7 storylines that set stage for exceptional U.S. Open
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The U.S. Open at Pebble Beach: six words that will raise the hair on any golf fan's arm.

This event at this course has never needed any added storylines to produce captivating viewing, but the golf world is likely especially eager to get the action going this week.

The highly anticipated third major of the season comes stocked with various subplots this year. Here are seven such storylines that we'll be closely following during what should be an exceptional 2019 U.S. Open at Pebble Beach:

Koepka's 3-peat quest

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Brooks Koepka is winning majors at an absurd rate. The 2019 PGA Championship marked his fourth major in his last seven played, and he's claimed three of the previous five heading into this week's action.

Koepka now turns his attention to becoming only the second player to win the U.S. Open in three straight years - joining Willie Anderson, who completed the feat in 1905. However, Pebble Beach will present Koepka with his toughest test yet.

The 29-year-old was able to rely heavily on his driver at Erin Hills and Shinnecock Hills, and while his biggest weapon may be limited in his quest for three straight, his flawless game and major-winning mindset should put him in a position to make history.

Tiger's run at No. 16

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Tiger Woods wasn't ready to compete for his 16th major at Bethpage Black. He was likely still soaking in his Masters victory and hadn't played competitively since that week at Augusta.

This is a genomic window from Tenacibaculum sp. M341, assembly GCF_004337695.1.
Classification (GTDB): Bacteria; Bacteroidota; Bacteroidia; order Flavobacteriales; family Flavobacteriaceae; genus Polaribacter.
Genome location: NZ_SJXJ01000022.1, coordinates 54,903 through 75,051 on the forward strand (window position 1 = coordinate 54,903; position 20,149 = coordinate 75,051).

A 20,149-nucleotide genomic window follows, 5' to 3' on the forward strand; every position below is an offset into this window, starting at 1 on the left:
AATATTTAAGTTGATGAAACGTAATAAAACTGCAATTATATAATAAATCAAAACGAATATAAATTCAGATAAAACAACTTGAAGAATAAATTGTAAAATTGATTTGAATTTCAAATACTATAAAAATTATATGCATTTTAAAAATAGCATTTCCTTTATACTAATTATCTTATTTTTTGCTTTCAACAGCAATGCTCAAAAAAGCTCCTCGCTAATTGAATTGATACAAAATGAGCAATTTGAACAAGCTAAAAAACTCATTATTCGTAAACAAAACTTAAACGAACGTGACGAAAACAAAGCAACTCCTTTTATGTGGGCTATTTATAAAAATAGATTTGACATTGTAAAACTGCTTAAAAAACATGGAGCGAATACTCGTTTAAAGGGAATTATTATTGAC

Now, with time to decompress and play some quality tournament rounds to get his game trending in the right direction, Tiger has a real chance at No. 16. He dominated Pebble Beach in 2000 to win the U.S. Open by 15 shots and finished T-4 in 2010. He'll be able to keep his driver in the bag, focus on hitting fairways, and let his elite iron play take over. Buckle up for some more Sunday magic from Tiger.

Phil's Grand Slam chances

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Phil Mickelson and the U.S. Open have a long and storied history, from his numerous near misses as a six-time runner-up - including 2006 at Winged Foot when he hit it into a hospitality tent on No. 18 with a one-shot lead - to his constant battle with the United States Golf Association (USGA), which boiled over last year at Shinnecock Hills. It's safe to say this tournament has gotten the better of Lefty over the years.

Pebble Beach will be his fifth attempt to complete the career Grand Slam since winning the 2013 Open Championship, and it could be his best opportunity if he can control himself off the tee. Mickelson is a five-time winner of the Pebble Beach Pro-Am, but he won't be able to only "hit bombs" with narrow fairways and thick rough. If he's smart, Lefty should give himself a real - and perhaps final - chance at winning that elusive U.S. Open.

The return of Spieth